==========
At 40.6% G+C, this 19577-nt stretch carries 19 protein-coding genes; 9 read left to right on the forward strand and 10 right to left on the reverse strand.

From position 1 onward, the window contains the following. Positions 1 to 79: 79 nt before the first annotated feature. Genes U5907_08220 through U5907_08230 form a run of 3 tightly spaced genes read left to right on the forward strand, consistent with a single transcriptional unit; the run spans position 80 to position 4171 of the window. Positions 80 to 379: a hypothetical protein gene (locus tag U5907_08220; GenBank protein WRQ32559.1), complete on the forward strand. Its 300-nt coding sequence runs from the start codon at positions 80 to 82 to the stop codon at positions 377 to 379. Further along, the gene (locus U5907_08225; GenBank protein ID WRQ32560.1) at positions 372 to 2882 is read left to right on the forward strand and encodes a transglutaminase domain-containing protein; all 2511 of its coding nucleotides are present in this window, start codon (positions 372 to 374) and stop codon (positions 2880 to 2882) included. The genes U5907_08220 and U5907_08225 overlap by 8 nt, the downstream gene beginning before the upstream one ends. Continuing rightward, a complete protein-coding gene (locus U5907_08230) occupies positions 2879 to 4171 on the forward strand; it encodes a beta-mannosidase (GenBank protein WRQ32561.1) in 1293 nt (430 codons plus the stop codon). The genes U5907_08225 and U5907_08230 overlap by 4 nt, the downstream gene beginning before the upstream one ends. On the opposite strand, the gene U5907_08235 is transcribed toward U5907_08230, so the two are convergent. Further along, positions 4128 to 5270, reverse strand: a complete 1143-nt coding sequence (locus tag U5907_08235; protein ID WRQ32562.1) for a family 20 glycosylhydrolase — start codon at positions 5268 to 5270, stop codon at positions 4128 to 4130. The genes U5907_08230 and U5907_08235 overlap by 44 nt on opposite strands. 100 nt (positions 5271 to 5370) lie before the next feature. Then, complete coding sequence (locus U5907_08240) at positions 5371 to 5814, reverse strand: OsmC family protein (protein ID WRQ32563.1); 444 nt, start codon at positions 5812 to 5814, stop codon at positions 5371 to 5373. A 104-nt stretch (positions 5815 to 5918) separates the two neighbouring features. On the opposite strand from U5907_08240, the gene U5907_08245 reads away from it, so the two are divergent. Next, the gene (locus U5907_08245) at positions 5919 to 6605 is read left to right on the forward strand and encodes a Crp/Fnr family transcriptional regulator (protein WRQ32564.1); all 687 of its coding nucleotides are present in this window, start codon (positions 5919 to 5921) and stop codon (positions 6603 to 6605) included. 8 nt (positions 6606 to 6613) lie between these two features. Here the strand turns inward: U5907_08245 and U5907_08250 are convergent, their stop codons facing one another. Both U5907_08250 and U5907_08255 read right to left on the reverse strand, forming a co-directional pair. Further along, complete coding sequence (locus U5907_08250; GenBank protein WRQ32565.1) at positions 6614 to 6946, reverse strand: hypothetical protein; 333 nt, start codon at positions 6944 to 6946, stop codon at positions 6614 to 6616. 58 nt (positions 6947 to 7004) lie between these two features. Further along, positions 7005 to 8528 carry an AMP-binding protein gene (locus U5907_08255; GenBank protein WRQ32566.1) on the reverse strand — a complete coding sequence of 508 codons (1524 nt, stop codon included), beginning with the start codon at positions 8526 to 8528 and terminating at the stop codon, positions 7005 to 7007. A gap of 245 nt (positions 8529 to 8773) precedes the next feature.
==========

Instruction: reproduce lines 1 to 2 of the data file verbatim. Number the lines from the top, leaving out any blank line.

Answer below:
At 40.6% G+C, this 19577-nt stretch carries 19 protein-coding genes; 9 read left to right on the forward strand and 10 right to left on the reverse strand.

From position 1 onward, the window contains the following. Positions 1 to 79: 79 nt before the first annotated feature. Genes U5907_08220 through U5907_08230 form a run of 3 tightly spaced genes read left to right on the forward strand, consistent with a single transcriptional unit; the run spans position 80 to position 4171 of the window. Positions 80 to 379: a hypothetical protein gene (locus tag U5907_08220; GenBank protein WRQ32559.1), complete on the forward strand. Its 300-nt coding sequence runs from the start codon at positions 80 to 82 to the stop codon at positions 377 to 379. Further along, the gene (locus U5907_08225; GenBank protein ID WRQ32560.1) at positions 372 to 2882 is read left to right on the forward strand and encodes a transglutaminase domain-containing protein; all 2511 of its coding nucleotides are present in this window, start codon (positions 372 to 374) and stop codon (positions 2880 to 2882) included. The genes U5907_08220 and U5907_08225 overlap by 8 nt, the downstream gene beginning before the upstream one ends. Continuing rightward, a complete protein-coding gene (locus U5907_08230) occupies positions 2879 to 4171 on the forward strand; it encodes a beta-mannosidase (GenBank protein WRQ32561.1) in 1293 nt (430 codons plus the stop codon). The genes U5907_08225 and U5907_08230 overlap by 4 nt, the downstream gene beginning before the upstream one ends. On the opposite strand, the gene U5907_08235 is transcribed toward U5907_08230, so the two are convergent. Further along, positions 4128 to 5270, reverse strand: a complete 1143-nt coding sequence (locus tag U5907_08235; protein ID WRQ32562.1) for a family 20 glycosylhydrolase — start codon at positions 5268 to 5270, stop codon at positions 4128 to 4130. The genes U5907_08230 and U5907_08235 overlap by 44 nt on opposite strands. 100 nt (positions 5271 to 5370) lie before the next feature. Then, complete coding sequence (locus U5907_08240) at positions 5371 to 5814, reverse strand: OsmC family protein (protein ID WRQ32563.1); 444 nt, start codon at positions 5812 to 5814, stop codon at positions 5371 to 5373. A 104-nt stretch (positions 5815 to 5918) separates the two neighbouring features. On the opposite strand from U5907_08240, the gene U5907_08245 reads away from it, so the two are divergent. Next, the gene (locus U5907_08245) at positions 5919 to 6605 is read left to right on the forward strand and encodes a Crp/Fnr family transcriptional regulator (protein WRQ32564.1); all 687 of its coding nucleotides are present in this window, start codon (positions 5919 to 5921) and stop codon (positions 6603 to 6605) included. 8 nt (positions 6606 to 6613) lie between these two features. Here the strand turns inward: U5907_08245 and U5907_08250 are convergent, their stop codons facing one another. Both U5907_08250 and U5907_08255 read right to left on the reverse strand, forming a co-directional pair. Further along, complete coding sequence (locus U5907_08250; GenBank protein WRQ32565.1) at positions 6614 to 6946, reverse strand: hypothetical protein; 333 nt, start codon at positions 6944 to 6946, stop codon at positions 6614 to 6616. 58 nt (positions 6947 to 7004) lie between these two features. Further along, positions 7005 to 8528 carry an AMP-binding protein gene (locus U5907_08255; GenBank protein WRQ32566.1) on the reverse strand — a complete coding sequence of 508 codons (1524 nt, stop codon included), beginning with the start codon at positions 8526 to 8528 and terminating at the stop codon, positions 7005 to 7007. A gap of 245 nt (positions 8529 to 8773) precedes the next feature.